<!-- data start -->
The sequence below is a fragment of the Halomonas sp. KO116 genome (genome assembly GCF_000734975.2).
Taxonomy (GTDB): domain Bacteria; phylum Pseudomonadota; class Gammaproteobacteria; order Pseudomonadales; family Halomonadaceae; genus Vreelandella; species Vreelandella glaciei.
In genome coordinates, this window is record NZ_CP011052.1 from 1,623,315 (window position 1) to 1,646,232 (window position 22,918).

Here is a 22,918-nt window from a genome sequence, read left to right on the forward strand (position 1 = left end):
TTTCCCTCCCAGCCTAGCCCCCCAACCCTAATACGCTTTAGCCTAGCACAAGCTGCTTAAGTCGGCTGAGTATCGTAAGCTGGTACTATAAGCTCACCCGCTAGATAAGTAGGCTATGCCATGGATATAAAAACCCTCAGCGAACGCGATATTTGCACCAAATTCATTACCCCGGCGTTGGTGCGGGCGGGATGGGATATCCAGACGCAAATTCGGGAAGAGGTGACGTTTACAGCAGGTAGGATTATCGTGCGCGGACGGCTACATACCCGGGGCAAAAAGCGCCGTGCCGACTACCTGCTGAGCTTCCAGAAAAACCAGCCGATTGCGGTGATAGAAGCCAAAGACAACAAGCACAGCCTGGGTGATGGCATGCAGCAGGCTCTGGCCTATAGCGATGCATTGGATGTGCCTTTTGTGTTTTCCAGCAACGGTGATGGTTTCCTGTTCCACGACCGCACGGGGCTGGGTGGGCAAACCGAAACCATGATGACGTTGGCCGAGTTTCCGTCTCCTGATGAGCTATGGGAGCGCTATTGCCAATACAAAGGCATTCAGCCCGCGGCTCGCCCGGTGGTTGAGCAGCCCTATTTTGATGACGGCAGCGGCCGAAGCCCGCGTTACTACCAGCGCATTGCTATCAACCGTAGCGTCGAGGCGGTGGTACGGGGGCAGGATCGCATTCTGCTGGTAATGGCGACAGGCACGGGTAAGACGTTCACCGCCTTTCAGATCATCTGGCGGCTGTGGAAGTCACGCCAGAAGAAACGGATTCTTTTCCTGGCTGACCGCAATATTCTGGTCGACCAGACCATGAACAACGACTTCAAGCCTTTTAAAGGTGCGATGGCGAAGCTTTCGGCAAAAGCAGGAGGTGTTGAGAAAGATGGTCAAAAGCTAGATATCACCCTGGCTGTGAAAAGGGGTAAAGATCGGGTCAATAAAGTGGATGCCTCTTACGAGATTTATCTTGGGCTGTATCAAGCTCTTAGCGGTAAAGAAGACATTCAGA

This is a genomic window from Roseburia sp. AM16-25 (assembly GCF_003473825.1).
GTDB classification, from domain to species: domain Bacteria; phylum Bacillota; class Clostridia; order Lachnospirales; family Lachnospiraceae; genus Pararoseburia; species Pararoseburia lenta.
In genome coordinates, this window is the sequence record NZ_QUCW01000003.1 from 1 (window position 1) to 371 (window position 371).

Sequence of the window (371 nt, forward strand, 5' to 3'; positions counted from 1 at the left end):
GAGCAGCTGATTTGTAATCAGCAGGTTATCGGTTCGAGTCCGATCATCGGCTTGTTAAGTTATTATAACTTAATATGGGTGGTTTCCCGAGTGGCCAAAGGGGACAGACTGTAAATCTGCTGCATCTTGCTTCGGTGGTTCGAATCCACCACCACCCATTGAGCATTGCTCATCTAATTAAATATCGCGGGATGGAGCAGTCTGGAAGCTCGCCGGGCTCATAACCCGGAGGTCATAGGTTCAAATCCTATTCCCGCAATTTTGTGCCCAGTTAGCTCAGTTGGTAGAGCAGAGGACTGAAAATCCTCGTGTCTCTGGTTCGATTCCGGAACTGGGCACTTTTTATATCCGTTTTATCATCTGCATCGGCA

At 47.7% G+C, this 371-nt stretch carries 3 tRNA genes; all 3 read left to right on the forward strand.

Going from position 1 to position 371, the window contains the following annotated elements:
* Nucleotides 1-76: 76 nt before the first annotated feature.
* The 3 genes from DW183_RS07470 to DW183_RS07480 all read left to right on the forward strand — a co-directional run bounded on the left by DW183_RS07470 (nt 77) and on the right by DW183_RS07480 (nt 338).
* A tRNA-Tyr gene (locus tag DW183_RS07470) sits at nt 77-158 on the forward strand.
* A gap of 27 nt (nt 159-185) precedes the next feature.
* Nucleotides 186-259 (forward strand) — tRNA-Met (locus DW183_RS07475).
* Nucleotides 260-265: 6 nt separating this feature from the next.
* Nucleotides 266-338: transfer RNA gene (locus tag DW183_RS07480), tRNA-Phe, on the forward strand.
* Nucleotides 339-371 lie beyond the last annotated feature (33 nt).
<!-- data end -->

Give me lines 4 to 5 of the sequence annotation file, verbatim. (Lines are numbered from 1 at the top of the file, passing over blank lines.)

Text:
Here is a 22,918-nt window from a genome sequence, read left to right on the forward strand (position 1 = left end):
TTTCCCTCCCAGCCTAGCCCCCCAACCCTAATACGCTTTAGCCTAGCACAAGCTGCTTAAGTCGGCTGAGTATCGTAAGCTGGTACTATAAGCTCACCCGCTAGATAAGTAGGCTATGCCATGGATATAAAAACCCTCAGCGAACGCGATATTTGCACCAAATTCATTACCCCGGCGTTGGTGCGGGCGGGATGGGATATCCAGACGCAAATTCGGGAAGAGGTGACGTTTACAGCAGGTAGGATTATCGTGCGCGGACGGCTACATACCCGGGGCAAAAAGCGCCGTGCCGACTACCTGCTGAGCTTCCAGAAAAACCAGCCGATTGCGGTGATAGAAGCCAAAGACAACAAGCACAGCCTGGGTGATGGCATGCAGCAGGCTCTGGCCTATAGCGATGCATTGGATGTGCCTTTTGTGTTTTCCAGCAACGGTGATGGTTTCCTGTTCCACGACCGCACGGGGCTGGGTGGGCAAACCGAAACCATGATGACGTTGGCCGAGTTTCCGTCTCCTGATGAGCTATGGGAGCGCTATTGCCAATACAAAGGCATTCAGCCCGCGGCTCGCCCGGTGGTTGAGCAGCCCTATTTTGATGACGGCAGCGGCCGAAGCCCGCGTTACTACCAGCGCATTGCTATCAACCGTAGCGTCGAGGCGGTGGTACGGGGGCAGGATCGCATTCTGCTGGTAATGGCGACAGGCACGGGTAAGACGTTCACCGCCTTTCAGATCATCTGGCGGCTGTGGAAGTCACGCCAGAAGAAACGGATTCTTTTCCTGGCTGACCGCAATATTCTGGTCGACCAGACCATGAACAACGACTTCAAGCCTTTTAAAGGTGCGATGGCGAAGCTTTCGGCAAAAGCAGGAGGTGTTGAGAAAGATGGTCAAAAGCTAGATATCACCCTGGCTGTGAAAAGGGGTAAAGATCGGGTCAATAAAGTGGATGCCTCTTACGAGATTTATCTTGGGCTGTATCAAGCTCTTAGCGGTAAAGAAGACATTCAGA